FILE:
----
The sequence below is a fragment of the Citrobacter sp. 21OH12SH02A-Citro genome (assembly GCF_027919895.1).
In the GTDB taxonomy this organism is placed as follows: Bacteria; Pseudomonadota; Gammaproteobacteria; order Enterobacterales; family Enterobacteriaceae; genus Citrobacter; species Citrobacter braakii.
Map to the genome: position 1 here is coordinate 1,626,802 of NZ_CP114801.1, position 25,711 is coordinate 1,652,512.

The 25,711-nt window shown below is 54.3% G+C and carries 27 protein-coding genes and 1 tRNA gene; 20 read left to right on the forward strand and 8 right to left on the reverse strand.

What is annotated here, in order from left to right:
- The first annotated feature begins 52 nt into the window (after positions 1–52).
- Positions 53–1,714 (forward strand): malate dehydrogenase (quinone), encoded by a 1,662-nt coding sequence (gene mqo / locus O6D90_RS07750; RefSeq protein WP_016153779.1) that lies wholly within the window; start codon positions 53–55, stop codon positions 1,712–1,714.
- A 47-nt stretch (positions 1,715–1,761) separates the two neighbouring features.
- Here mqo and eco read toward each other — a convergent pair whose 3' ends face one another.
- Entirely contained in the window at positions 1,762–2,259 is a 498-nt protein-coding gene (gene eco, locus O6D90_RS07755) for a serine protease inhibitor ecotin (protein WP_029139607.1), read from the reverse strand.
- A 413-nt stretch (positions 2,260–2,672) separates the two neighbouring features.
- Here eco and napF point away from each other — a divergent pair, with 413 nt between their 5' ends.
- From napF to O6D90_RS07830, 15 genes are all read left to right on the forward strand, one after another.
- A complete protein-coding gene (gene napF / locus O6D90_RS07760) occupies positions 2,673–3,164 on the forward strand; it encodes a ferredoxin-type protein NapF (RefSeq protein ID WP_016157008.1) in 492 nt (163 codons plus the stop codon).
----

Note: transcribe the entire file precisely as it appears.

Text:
The sequence below is a fragment of the Citrobacter sp. 21OH12SH02A-Citro genome (assembly GCF_027919895.1).
In the GTDB taxonomy this organism is placed as follows: Bacteria; Pseudomonadota; Gammaproteobacteria; order Enterobacterales; family Enterobacteriaceae; genus Citrobacter; species Citrobacter braakii.
Map to the genome: position 1 here is coordinate 1,626,802 of NZ_CP114801.1, position 25,711 is coordinate 1,652,512.

The 25,711-nt window shown below is 54.3% G+C and carries 27 protein-coding genes and 1 tRNA gene; 20 read left to right on the forward strand and 8 right to left on the reverse strand.

What is annotated here, in order from left to right:
- The first annotated feature begins 52 nt into the window (after positions 1–52).
- Positions 53–1,714 (forward strand): malate dehydrogenase (quinone), encoded by a 1,662-nt coding sequence (gene mqo / locus O6D90_RS07750; RefSeq protein WP_016153779.1) that lies wholly within the window; start codon positions 53–55, stop codon positions 1,712–1,714.
- A 47-nt stretch (positions 1,715–1,761) separates the two neighbouring features.
- Here mqo and eco read toward each other — a convergent pair whose 3' ends face one another.
- Entirely contained in the window at positions 1,762–2,259 is a 498-nt protein-coding gene (gene eco, locus O6D90_RS07755) for a serine protease inhibitor ecotin (protein WP_029139607.1), read from the reverse strand.
- A 413-nt stretch (positions 2,260–2,672) separates the two neighbouring features.
- Here eco and napF point away from each other — a divergent pair, with 413 nt between their 5' ends.
- From napF to O6D90_RS07830, 15 genes are all read left to right on the forward strand, one after another.
- A complete protein-coding gene (gene napF / locus O6D90_RS07760) occupies positions 2,673–3,164 on the forward strand; it encodes a ferredoxin-type protein NapF (RefSeq protein ID WP_016157008.1) in 492 nt (163 codons plus the stop codon).